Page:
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Home » Death, Life Is Beautiful, Vayechi

Vayechi: Leave No Word Unspoken

Submitted by on December 27, 2009 – 3:21 amNo Comment | 2,217 views

Eternal Regret

A common regret expressed by bereaved family members are the words that were left unspoken. I remember one man, whose father passed away at a younger age than most, who regretted not having expressed his love for his father more frequently. I recall another whose loved one passed away before she had a chance to resolve a long held grievance. The common exhortation expressed by all mourners is, take advantage of every living moment and make sure to leave no regrets.

If this is true of mourners it is also true of those who have passed on; burdens of the heart are the most difficult ones to carry into death. When our time comes and we have reviewed our life we are often sapped of energy and unable to make amends. The time to correct past wrongs is before our health has deteriorated; before we have arrived at the gates of afterlife.

Jacob’s Apology

Jacob was an elderly man when he summoned his son Joseph and left instructions to be buried in Israel alongside his parents. Knowing that Joseph was unhappy that his mother’s interment in Bethlehem deprived her from burial alongside her husband, Jacob apologized to his son. Know, he told him, that your mother passed away when I was on the road and I was unable to carry her remains to my ancestral burial place in Hebron. (1)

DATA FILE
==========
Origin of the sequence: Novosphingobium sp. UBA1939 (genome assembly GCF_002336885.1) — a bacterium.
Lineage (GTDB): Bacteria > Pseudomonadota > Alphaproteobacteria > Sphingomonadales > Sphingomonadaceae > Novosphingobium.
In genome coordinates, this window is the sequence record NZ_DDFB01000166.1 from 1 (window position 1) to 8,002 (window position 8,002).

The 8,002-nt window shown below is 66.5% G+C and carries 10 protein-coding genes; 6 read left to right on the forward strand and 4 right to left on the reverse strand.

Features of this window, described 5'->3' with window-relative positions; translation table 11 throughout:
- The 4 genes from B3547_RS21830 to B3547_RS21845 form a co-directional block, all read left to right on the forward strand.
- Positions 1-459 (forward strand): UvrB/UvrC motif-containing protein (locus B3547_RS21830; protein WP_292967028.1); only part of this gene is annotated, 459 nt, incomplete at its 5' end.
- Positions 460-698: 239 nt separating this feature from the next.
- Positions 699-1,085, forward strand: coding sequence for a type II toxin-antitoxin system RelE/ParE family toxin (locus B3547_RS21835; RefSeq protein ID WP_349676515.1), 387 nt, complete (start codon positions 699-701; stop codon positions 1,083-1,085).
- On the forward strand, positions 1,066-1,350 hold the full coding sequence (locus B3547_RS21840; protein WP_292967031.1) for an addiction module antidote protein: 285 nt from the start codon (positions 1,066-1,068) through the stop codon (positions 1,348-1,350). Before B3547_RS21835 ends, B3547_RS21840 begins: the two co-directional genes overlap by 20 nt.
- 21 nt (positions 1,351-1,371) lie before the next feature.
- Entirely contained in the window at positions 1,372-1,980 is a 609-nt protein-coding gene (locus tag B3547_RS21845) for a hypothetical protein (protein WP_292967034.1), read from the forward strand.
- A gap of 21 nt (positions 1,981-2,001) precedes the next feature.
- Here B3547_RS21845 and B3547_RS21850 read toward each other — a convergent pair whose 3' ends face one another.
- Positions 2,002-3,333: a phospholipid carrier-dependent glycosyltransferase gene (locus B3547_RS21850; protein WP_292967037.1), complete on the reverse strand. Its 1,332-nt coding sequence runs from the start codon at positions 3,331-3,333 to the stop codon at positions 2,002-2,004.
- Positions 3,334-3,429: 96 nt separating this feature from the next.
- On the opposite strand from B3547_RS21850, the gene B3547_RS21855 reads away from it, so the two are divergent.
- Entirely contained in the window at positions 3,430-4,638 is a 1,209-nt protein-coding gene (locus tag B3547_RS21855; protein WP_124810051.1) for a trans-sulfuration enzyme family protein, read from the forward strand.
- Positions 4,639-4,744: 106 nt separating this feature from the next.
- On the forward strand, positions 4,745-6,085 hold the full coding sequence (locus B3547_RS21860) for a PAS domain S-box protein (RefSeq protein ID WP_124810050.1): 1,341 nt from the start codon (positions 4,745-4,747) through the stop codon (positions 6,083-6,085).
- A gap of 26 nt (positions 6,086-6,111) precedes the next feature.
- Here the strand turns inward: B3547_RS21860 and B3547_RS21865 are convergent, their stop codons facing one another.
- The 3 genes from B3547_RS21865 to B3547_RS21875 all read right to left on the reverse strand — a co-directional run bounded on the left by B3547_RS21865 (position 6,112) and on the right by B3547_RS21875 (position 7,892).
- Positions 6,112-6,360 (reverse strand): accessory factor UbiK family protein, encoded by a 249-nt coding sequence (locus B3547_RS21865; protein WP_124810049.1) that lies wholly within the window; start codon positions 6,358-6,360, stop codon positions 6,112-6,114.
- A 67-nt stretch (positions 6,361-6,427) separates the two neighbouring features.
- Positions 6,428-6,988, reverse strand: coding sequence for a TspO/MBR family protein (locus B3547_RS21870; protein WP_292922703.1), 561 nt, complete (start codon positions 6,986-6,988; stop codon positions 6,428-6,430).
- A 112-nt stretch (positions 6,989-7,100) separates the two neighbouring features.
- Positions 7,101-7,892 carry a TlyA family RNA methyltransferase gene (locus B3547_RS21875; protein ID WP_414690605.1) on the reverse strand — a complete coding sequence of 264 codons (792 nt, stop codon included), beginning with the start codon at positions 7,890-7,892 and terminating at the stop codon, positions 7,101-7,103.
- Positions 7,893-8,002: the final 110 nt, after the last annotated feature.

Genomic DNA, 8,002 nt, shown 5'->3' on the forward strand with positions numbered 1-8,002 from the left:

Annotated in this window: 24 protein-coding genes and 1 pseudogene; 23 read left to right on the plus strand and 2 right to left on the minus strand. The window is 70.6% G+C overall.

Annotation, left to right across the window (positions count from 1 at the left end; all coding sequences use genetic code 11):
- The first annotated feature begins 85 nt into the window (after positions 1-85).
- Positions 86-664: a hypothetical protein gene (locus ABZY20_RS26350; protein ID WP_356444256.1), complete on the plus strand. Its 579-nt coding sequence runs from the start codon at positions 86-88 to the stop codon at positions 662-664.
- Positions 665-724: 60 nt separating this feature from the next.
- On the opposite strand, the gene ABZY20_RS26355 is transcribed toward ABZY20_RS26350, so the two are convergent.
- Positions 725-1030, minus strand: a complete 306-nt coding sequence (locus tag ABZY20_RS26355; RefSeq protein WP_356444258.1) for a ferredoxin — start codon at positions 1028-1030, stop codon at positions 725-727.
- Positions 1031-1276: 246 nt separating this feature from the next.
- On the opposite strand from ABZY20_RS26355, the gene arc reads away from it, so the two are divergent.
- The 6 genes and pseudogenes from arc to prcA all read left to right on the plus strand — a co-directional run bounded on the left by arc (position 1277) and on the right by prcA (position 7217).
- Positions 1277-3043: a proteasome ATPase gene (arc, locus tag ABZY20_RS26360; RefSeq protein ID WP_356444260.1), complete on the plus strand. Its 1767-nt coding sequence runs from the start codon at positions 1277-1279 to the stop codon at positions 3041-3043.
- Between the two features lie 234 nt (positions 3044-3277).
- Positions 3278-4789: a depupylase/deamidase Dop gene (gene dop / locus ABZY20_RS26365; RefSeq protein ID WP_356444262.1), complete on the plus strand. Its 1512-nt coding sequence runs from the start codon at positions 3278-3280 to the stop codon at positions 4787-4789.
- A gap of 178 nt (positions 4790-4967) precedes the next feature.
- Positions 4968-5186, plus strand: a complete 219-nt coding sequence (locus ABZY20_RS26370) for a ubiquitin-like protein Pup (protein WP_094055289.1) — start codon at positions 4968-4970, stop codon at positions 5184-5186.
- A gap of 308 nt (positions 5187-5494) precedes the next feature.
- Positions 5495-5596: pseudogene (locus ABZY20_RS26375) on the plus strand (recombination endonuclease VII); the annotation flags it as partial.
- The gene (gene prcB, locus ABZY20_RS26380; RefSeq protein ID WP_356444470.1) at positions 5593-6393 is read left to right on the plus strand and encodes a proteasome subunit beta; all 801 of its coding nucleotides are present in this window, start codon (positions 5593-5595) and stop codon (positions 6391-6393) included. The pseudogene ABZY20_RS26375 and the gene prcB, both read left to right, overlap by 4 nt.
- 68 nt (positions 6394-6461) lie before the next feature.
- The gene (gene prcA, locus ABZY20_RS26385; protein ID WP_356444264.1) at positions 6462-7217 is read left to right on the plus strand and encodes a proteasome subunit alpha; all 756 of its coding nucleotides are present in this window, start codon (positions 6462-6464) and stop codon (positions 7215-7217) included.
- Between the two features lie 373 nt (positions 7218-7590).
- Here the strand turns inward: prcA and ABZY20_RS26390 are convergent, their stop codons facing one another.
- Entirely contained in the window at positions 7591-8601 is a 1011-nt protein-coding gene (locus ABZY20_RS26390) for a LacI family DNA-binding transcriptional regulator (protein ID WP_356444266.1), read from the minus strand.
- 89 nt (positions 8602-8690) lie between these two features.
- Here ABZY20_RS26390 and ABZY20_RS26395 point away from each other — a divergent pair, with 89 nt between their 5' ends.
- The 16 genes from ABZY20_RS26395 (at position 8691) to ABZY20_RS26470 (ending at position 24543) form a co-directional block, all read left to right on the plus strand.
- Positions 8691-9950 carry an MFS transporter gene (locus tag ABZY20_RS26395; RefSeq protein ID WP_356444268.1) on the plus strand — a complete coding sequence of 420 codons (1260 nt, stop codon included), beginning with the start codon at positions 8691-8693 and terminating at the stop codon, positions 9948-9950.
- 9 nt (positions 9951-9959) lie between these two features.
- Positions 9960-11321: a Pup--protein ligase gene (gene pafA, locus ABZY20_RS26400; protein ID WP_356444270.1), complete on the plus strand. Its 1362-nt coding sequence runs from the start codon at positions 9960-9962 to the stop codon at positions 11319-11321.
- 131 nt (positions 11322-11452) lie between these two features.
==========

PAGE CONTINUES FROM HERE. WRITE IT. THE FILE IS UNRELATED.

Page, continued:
Jacob did not explain this earlier because he knew that Joseph never suspected him of wrongdoing; Joseph understood his father’s reasons for burying Rachel in Bethlehem. But emotionally, his mother’s exclusion from the sacred burial place remained a raw wound; something he found difficult to accept.

When Jacob asked to be interred in the sacred cave from which Rachel was excluded Jacob knew this would open Joseph’s emotional wounds anew. Jacob did not avoid the issue, but addressed Joseph’s feelings directly. There was not much Jacob could say that Joseph did not already know, but hearing it from his father, accepting his comfort and empathy, was a salve to Joseph’s tender heart. (2)

Orchestrating Opportunities

Many issues are too delicate to be addressed directly. Had Jacob addressed Joseph’s concerns directly before this time it would have made Joseph uneasy. He knew his father did the right thing and his emotional inability to accept it was his own burden to bear. Had his father apologized it would only serve to exacerbate Joseph’s discomfort.

So Jacob waited until an opportunity arose and when it did he took immediate advantage of it. Further, Jacob did not only wait for the opportunity to arise, he orchestrated it. Jacob made his request for interment knowing that this would stir pent up emotions within Joseph and knowing also that this would provide an opportunity to soothe Joseph’s heart.

Waiting Too Long

It is interesting to note that Jacob did not wait till the last minute when he might have been too ill to speak. Jacob addressed this issue as soon as Joseph came to his bedside before he offered blessing to his other children.